Teri SharpPublic Relations Manager419-255-8000 ext. email@example.com
Brian Lonsway was always something of a showman.
His 1970s glassblowing demos were spectacles, drawing attention to a then-new artistic medium. He’d walk down Monroe Street behind a trailer equipped with a glass furnace and working bench, hopping on and off the rig with his glassblowing pipe, a gregarious artist putting on his own live street show. At home, he entertained audiences as they watched him create new vessels from broken bottles he’d collected from the Libbey Glass Factory.
Now the late artist is being remembered by the Glass Club of Toledo with a donation in his honor to the Toledo Museum of Art Glass Pavilion. Mr. Lonsway served as the club’s president, acting as a liaison between the organization and the Museum and as a tireless community-wide promoter for glassblowing. Though the club is no longer active, its former members said it was important that the final dispersal of its funds recognize Mr. Lonsway and support glass arts.
“Brian was bigger than life,” said Sharon Frankel, a local glass maker and former president of the club. “We just want to keep his spirit alive, because he was such a spirit to us.”
Mr. Lonsway’s career had a decidedly un-artistic start—he completed stints in the Air Force, the seminary, the University of Toledo and at a ship yard. It wasn’t until he secured a job working at Owens-Illinois’ experimental glass melt unit that his interest in glassblowing was piqued.
“He decided he would make glass his life’s work and open a business,” said Christine Lonsway, Mr. Lonsway’s wife.
Although he operated a studio in downtown Toledo for a time, his eventual workspace was a historic home in Waterville. He built his own furnace on the property and became known for what he called “chambered forms,” glass vases and paperweights that had web-like interior decorations. He also created glass keys to the city of Toledo and award trophies for major companies.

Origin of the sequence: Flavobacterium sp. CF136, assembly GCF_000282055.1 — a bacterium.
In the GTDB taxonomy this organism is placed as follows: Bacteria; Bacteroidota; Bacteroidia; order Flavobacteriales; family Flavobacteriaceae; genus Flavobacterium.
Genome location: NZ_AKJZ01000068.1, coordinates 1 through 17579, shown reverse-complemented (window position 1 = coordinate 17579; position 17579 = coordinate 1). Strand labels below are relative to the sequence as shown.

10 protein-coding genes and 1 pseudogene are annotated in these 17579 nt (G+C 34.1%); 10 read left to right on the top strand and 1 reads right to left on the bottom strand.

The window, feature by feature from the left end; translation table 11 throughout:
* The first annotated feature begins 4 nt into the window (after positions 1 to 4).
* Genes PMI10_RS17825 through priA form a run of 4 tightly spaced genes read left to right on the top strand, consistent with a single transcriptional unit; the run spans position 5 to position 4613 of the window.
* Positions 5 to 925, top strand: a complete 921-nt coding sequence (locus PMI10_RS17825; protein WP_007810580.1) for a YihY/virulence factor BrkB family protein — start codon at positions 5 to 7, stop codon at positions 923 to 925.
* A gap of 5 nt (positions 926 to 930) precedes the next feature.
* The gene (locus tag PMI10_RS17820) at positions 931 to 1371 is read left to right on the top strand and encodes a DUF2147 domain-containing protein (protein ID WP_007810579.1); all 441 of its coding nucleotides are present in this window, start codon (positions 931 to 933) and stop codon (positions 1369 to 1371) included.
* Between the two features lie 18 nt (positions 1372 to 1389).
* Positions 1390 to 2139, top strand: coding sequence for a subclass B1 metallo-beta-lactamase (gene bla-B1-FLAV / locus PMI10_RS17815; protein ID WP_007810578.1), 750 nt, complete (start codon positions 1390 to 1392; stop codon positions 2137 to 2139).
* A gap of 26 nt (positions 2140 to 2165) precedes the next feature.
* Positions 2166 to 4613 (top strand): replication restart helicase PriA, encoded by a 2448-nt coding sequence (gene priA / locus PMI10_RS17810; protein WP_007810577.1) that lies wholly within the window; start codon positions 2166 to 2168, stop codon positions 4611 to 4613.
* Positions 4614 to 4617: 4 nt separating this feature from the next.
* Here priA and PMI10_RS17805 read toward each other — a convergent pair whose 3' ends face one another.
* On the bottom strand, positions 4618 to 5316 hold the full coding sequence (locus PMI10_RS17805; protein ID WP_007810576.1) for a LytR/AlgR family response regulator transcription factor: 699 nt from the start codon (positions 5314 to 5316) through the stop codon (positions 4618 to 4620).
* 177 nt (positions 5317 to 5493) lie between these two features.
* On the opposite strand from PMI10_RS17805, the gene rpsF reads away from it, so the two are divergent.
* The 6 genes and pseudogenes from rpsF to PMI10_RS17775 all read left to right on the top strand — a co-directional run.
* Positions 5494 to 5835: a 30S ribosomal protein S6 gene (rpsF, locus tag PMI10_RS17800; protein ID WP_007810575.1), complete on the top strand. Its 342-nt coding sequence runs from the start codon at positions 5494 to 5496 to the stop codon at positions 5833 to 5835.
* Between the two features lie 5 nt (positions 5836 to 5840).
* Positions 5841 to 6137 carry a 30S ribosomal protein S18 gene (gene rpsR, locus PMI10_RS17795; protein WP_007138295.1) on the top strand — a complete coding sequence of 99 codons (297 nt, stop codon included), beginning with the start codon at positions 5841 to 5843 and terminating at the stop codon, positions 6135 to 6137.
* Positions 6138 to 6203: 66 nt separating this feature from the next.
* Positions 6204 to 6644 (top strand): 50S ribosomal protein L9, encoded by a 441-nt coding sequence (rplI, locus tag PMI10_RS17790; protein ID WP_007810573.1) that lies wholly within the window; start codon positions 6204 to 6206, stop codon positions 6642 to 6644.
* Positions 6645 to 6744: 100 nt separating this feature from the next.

Lonsway’s madcap personality made him a popular figure around the area. He attended symphony concerts in starched and pressed carpenter’s overalls, a wood inlaid hammer in the loop of his trousers. And every Christmas he’d weave twinkling lights through his beard and drive around the area in his top-down red convertible.
“Glass was a vehicle for him,” said Christine. “Anything he worked at, he did with creativity and humor.”
Brian was a great artist and a good friend — and I often think of his “formal” overalls! I am so delighted to see him honored in this way.
I have such fond memories of Brian, as a young girl he grew up across the streat from me and would give me rides to church in his Model To Ford. Later I would see him in Waterville and am so glad I purchased several of him Christmas ornaments before leaving the Toledo area.
Brian was a dear old friend from my previous life in Toledo. His life was his art and he delighted everyone who was fortunate enough to know him. I treasure a small, mysteriously dark purple vase from his early glassblowing career and fill it with spring violets in his memory. I am happy that the Glass Club of Toledo is honoring this fine man with a donation to the TMA Glass Pavillion.
Brian was the most unforgettable person I ever met. We worked together at Donaldson Air Force Base, Greenville, South Carolina in 1960 when he was only 20 years old. I am so sorry to know he passed away in 2001.
In 1980 I saw a beautiful clear glass paperweight in an Ann Arbor store window. Someone asked me what I’d like for a graduation gift and I mentioned the paperweight. 45 years later, I began trying to identify the artists of the paperweights in my collection. I searched for “Lonsway paperweights” and found this site. So glad to finally know who made my wonderful, first paperweight.
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